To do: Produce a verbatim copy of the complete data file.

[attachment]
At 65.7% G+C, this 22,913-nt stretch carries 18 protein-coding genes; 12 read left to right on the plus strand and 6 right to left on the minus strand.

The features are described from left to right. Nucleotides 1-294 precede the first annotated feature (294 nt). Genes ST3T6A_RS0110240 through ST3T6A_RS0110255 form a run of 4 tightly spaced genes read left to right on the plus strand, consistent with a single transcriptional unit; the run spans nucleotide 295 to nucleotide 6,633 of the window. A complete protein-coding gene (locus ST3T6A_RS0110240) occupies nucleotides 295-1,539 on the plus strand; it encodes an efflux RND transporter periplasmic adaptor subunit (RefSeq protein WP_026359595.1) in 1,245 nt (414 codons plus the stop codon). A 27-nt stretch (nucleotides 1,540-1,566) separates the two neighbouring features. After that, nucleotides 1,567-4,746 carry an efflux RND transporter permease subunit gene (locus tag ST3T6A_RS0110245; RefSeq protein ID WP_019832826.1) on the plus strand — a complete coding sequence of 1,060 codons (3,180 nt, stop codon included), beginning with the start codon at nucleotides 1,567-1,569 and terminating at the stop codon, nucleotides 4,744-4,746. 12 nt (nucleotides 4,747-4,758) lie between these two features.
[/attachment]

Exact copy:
At 65.7% G+C, this 22,913-nt stretch carries 18 protein-coding genes; 12 read left to right on the plus strand and 6 right to left on the minus strand.

The features are described from left to right. Nucleotides 1-294 precede the first annotated feature (294 nt). Genes ST3T6A_RS0110240 through ST3T6A_RS0110255 form a run of 4 tightly spaced genes read left to right on the plus strand, consistent with a single transcriptional unit; the run spans nucleotide 295 to nucleotide 6,633 of the window. A complete protein-coding gene (locus ST3T6A_RS0110240) occupies nucleotides 295-1,539 on the plus strand; it encodes an efflux RND transporter periplasmic adaptor subunit (RefSeq protein WP_026359595.1) in 1,245 nt (414 codons plus the stop codon). A 27-nt stretch (nucleotides 1,540-1,566) separates the two neighbouring features. After that, nucleotides 1,567-4,746 carry an efflux RND transporter permease subunit gene (locus tag ST3T6A_RS0110245; RefSeq protein ID WP_019832826.1) on the plus strand — a complete coding sequence of 1,060 codons (3,180 nt, stop codon included), beginning with the start codon at nucleotides 1,567-1,569 and terminating at the stop codon, nucleotides 4,744-4,746. 12 nt (nucleotides 4,747-4,758) lie between these two features.